How Social Emotional Learning Will Provide A Road Map For The "Return to Normal" Post Covid

Stephanie Stolzenbach

As the pandemic caused disruptions to in-person learning, economic stress, and the tragic fatalities of beloved community members, schools across the country are feeling anxious with how to meet students’ needs as they return to physical classrooms. Despite many students and educators being fully vaccinated and COVID-19 vaccines being more readily available, school administrators and educators are grappling with how to meet the spectrum of needs for the whole child this school year.

 Many educators are asking themselves and one another, how do we begin to reunite within our school community? How can we work to cultivate a sense of renewed connection and community that can foster a sense of belonging for our students and staff

In addition to prioritizing the physical health and safety of students and staff by implementing multilayered mitigation strategies, schools must also consider the mental health issues and social-emotional implications of the pandemic, including rising rates of depression and anxiety among young people.

 Many adolescents have experienced long-term disconnection and isolation, loss of routines, loss of relationships with peers and adults, and loss of in-person social interactions due to the pandemic. New research suggests many young people, likely 30 to 40 percent, have experienced negative impacts on their mental health or social and emotional well-being during the pandemic. 

SEL Road Map Blog Image - 40%

Social and emotional learning programs can provide a road map for the return to our school buildings and after school programs. Through the implementation of social and emotional learning programs, we can create learning spaces that are rooted in care, focused on the whole child, and provide support to teachers and other staff.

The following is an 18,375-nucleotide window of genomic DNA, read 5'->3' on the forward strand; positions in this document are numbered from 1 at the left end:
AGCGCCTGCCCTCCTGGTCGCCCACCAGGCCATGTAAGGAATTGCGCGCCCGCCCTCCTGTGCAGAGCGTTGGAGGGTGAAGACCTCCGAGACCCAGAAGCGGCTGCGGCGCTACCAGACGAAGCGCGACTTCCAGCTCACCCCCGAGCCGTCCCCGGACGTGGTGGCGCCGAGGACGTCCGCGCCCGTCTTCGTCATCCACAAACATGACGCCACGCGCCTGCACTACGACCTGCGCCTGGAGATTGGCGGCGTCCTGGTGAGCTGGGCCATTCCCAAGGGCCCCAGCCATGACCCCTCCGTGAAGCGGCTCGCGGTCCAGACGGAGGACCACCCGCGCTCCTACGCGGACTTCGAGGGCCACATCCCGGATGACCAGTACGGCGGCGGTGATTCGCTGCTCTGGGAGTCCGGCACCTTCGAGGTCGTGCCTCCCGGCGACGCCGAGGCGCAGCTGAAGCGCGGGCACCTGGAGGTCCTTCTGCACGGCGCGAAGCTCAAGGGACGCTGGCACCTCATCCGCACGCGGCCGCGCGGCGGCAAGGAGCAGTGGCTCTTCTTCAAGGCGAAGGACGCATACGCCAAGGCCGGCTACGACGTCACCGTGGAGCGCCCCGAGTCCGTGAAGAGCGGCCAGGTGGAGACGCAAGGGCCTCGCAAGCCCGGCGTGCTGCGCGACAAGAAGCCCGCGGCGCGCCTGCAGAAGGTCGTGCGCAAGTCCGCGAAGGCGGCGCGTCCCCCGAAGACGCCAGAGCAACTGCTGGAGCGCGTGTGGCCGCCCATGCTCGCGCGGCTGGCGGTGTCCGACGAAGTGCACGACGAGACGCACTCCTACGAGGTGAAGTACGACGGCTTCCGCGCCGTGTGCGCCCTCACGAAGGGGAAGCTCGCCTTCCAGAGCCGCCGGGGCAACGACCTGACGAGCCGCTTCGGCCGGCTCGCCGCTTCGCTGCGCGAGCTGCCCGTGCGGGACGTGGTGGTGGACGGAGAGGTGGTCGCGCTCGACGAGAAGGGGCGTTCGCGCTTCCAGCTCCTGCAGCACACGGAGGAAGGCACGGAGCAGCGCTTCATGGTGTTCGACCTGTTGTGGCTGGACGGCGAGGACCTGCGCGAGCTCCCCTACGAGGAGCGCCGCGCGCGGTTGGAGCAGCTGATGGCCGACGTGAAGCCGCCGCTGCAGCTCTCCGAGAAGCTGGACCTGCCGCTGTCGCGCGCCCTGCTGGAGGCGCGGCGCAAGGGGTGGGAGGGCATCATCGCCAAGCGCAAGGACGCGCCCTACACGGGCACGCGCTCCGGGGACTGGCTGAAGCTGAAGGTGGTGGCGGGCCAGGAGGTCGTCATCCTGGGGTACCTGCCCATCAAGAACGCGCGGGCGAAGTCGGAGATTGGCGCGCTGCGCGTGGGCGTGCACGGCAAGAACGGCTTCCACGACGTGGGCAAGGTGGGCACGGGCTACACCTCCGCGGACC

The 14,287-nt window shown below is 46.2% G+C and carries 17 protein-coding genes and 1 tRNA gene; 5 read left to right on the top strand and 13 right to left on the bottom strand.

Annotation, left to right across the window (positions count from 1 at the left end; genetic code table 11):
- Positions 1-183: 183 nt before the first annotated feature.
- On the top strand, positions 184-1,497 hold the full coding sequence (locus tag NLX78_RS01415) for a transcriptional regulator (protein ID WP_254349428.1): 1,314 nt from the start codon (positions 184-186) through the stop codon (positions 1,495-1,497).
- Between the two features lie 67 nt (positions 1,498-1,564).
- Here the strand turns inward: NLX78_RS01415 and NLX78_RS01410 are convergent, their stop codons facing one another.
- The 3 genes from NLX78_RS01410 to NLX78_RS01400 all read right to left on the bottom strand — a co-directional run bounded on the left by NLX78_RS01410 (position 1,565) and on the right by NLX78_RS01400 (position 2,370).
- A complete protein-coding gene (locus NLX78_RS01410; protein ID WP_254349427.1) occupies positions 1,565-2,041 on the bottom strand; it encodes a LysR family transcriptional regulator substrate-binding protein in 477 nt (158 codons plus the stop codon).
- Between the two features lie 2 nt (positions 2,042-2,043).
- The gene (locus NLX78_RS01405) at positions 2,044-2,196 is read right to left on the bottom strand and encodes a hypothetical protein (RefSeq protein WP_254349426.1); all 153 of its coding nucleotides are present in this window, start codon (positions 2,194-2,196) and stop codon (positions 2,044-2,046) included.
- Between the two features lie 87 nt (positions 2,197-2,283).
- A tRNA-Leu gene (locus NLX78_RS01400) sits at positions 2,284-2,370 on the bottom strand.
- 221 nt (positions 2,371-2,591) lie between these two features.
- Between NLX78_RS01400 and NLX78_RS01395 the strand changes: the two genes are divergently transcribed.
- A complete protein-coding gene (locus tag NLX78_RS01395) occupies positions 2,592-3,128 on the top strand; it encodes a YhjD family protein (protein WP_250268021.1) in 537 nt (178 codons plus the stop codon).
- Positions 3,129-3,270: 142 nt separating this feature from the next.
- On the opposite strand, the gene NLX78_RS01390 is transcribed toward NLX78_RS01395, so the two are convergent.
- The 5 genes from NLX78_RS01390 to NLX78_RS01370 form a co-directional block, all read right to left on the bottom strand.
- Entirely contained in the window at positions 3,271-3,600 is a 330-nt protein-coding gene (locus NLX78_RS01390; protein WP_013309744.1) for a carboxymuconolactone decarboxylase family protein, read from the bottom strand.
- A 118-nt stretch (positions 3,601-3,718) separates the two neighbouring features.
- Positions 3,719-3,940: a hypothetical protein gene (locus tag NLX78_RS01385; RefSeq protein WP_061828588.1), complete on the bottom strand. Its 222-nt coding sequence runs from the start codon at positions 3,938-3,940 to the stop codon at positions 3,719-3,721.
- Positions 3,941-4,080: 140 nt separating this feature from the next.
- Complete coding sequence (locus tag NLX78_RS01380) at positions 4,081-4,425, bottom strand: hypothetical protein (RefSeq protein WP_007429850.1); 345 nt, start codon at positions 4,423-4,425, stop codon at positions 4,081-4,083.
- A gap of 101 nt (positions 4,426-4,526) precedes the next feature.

While SEL programs do not replace needed mental health services, SEL programs can promote mental wellness in many ways. By promoting social and emotional skill development, SEL programs help to cultivate protective factors to shield against the risks of mental health. 

Social and emotional learning programs work to foster transformative growth in the areas of:

  • Self Awareness
  • Self Management
  • Social Awareness
  • Relationship Skills
  • Responsible Decision Making

These five core competencies will allow young people and adults to repair, rebuild, reaffirm, realign, and reclaim their pre-pandemic mission, norms, routines, and relationships. With a focus on continued SEL skill development, the entire school community will benefit from deeper connections to one another and a greater sense of community. In turn, a renewed sense of belonging can be reignited. One that can serve as a healing balm after so many different lived experiences felt during the pandemic. 

While the focus of our energies on COVID updates, vaccines, masks, and physical health will continue to be top of mind, we must never lose sight of the full face underneath the mask and their less visible needs.

In order to not just survive but thrive at school, our students need to feel safe socially and emotionally as much as they need to feel safe physically. As we strive to center the full humanity of ourselves and our students, the implementation of SEL programs will allow us to meet our students’ needs and the moment we are in this school year as the benefits of SEL programs are vast and vivid. 

When you can fully connect with yourself and your students, then you are well-positioned to embrace the school year ahead and be fully prepared for whatever comes your way. Social and emotional learning programs are the roadmaps we need to work towards the path of wellness and healing in our school communities. 

Last week one of our students reached out via email to a staff member to see if they were going to return next month for after school programming. Why of course, just not sure which type of club we will have yet, they replied. 

The student expressed simultaneous happiness and relief. You see, it is the connection, it is the relationships, it is the sense of belonging that our young people are craving. And it is the social and emotional learning programs that can provide this. How will you provide a focus on SEL skills to your students this year?



Request School Consultation
Stephanie Stolzenbach

By Stephanie Stolzenbach